Filtered and photoshopped images can cause young people to develop Body dysmorphic disorder (BDD), a psychological disorder in which people feel strongly dissatisfaction about their body shapes and facial features, most often in high school and college students. This is directly related to the widespread use of social media. First, they are always able to have an online appearance comparison (Tiggemann and Miller, 2010, pp. 80-81). Second, beauty standards on social media, including peers with perfect bodies and influencers with flawless faces, are idealized and unrealistic. This makes Gen Z spend a lot of time on their photos, enlarging the details and comparing with others, resulting in intense self-criticism and going to great lengths to deal with the pain related to appearance, such as undergoing cosmetic surgery. Notably, they pointed out flaws that could only be found in selfies, such as drooping lips or uneven lip color. A study shows that 75% Gen Z women have considered facial and body procedures, with lip fillers at the top of the list. A prime example is the “Pillow Face” filter on Instagram, which shows people with super plump lips after filler injections.

However, things don’t seem good in the real world. Shani Grimmond, an Australian girl, had her lip full of filler beginning at the age of 18, which makes her upper lip protrude so much that it disrupts her daily activities and causes permanent damage to her face.


Gen Z uses their creativity to make it possible for bullying, which was previously limited on campus, to now follow the victim home and cause great harm through social media. Since 2010, the annual rate of self-harm and suicide among every 100,000 teenage girls in the US has doubled, and both trends point to the social media available on mobile devices in 2009.

In one harrowing example, a 14-year-old girl in New Jersey was driven to suicide after being tortured. The person who physically assaulted her continued the humiliation by posting the video on social media platforms. After her death, there were still disrespectful posts from abusers.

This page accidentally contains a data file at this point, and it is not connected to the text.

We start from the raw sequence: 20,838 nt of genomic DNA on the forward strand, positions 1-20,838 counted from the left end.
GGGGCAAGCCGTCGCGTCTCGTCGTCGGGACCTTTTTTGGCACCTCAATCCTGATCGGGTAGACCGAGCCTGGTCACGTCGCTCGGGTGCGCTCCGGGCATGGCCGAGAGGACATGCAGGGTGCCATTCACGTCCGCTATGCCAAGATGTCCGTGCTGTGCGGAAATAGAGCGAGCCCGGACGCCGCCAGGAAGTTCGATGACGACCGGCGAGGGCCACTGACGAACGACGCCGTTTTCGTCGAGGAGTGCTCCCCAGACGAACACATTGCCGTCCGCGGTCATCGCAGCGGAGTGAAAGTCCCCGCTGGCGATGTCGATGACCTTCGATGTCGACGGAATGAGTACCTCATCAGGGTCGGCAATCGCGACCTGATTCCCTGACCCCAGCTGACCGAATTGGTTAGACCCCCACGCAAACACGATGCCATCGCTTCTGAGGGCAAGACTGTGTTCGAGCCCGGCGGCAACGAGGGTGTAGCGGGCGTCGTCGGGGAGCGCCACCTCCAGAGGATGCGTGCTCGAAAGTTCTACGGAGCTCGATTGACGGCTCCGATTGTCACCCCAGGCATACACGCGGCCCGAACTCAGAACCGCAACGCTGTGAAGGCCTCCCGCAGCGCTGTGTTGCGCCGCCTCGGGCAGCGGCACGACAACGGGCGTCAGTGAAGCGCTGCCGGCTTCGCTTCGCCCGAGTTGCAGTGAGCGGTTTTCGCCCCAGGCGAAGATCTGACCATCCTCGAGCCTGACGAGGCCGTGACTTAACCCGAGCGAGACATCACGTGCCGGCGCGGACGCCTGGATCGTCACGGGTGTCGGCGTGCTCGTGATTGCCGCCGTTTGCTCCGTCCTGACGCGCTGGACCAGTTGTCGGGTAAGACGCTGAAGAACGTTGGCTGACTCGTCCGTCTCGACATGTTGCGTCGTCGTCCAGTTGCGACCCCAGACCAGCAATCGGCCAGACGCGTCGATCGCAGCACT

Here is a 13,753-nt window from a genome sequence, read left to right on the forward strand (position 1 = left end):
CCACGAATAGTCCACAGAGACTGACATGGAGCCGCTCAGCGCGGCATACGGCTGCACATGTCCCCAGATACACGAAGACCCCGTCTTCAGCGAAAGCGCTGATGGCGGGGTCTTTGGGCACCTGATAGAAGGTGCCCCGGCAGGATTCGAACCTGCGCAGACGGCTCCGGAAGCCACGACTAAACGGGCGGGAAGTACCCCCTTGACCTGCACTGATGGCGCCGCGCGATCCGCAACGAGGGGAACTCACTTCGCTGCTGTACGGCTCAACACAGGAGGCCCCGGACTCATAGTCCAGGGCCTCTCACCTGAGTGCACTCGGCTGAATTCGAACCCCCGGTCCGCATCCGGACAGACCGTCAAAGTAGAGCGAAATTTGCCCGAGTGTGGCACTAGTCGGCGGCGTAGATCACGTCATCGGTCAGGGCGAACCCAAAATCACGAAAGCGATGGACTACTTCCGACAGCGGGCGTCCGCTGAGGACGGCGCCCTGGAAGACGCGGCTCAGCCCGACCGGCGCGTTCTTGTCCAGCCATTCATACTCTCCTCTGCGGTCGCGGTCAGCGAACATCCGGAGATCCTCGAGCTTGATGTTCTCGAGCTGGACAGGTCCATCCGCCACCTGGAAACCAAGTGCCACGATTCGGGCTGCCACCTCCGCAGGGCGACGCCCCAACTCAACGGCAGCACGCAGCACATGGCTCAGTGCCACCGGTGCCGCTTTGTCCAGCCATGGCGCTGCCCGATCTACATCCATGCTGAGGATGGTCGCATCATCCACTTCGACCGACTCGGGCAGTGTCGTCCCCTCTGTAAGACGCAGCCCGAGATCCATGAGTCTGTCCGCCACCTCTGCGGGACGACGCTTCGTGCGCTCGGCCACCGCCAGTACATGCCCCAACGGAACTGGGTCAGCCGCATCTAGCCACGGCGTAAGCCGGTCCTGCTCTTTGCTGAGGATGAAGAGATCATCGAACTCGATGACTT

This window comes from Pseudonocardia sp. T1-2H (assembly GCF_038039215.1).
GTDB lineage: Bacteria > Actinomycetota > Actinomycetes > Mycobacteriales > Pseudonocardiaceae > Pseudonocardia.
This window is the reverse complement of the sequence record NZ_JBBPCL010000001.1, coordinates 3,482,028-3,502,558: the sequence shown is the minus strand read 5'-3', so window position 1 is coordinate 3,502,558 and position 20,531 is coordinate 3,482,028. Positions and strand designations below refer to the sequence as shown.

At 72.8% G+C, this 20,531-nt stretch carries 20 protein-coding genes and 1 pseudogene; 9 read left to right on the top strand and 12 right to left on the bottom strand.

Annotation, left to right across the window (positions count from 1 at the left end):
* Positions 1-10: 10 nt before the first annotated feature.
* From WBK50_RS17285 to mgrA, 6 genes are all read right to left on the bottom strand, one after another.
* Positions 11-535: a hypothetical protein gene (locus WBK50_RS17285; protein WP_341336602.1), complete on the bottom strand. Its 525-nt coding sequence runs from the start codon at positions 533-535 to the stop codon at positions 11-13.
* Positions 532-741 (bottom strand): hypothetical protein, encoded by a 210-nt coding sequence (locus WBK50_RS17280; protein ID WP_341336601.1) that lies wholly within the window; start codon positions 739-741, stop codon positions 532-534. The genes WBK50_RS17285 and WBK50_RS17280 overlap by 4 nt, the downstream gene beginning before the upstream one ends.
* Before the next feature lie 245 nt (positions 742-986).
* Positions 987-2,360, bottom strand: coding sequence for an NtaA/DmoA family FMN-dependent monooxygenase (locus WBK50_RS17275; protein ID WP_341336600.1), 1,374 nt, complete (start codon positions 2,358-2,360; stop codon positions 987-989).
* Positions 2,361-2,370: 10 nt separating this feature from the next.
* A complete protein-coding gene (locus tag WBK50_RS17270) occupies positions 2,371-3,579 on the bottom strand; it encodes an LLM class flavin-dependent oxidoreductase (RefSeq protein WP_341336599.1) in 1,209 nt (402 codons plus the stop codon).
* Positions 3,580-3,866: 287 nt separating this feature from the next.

It’s important to note that Instagram, the social media platform that young people use the most, also has the worst problem with cyberbullying. According to Ditch The Lable annual survey, 42% of 12 to 20-year-olds reported being bullied on Instagram, including offensive images, videos or comments.

Argument about Social Media

The platform hosts, organizes, disseminates, and circulates users’ shared content or social interactions. Also, social media is neutral instead of content producer with emotion (Gillespie, 2017, pp. 2-5). On this basis, social media won’t make Gen Z puppets. However, Adam Mosseri, the CEO of Instagram, claimed “We’re not neutral. We all have values and those values influence the decisions we make.”

In other words, social media platforms can use powerful technologies to direct users to focus on the misleading design of their content and feature, and legitimately evade responsibility.

Speaking at the Antitrust and Competition Conference, Kevin mentioned the problems that digital platforms are facing today, which are the same as the printing press and TV were introduced. Just the latest instance of many that have occurred. But more crucially, because current technologies are so cutting-edge, users frequently struggle to recognize and react to them.

ANTITRUST AND COMPETITION CONFERENCE Part 2 Day One Panel One “The Rise of Digital Platforms” by Stigler Center

Now let’s focus on the Generation Z. As mentioned in the background, this youthful generation lives in a world that is extremely digital. Popularity is used as an indicator for them, but it is not enough to quickly distinguish the authenticity of information sources and those that need additional verification (Sade Framness, 2023, p. 28). They are in trouble because social media completely manipulates them at the very moment they are vulnerable.

What can Gen Z Do?

It must be acknowledged that social media serves as a tool that connects the younger generation to the rest of the world and allows them to access a wider range of information. In order to avoid becoming a tool of social media, Gen Z should take the positive aspects and dismiss the negative ones rather than completely cutting off social media or deleting accounts.

  • First, making more efforts to educate Gen Z about the design principles and purpose of social media, and let them aware of the causes of their current crisis. By doing so, young people are able to react more calmly and with the confidence necessary to handle the problem they are currently facing.
  • Second, reinvigorating offline life is very important for Gen Z. Long-term activities like reading or drawing develop a sense of physical identity that is significantly more empowering than the virtual sense of “likes” on social media. Face-to-face interactions with friends allow Gen Z to have genuine, solid connections, which can keep them away from social media.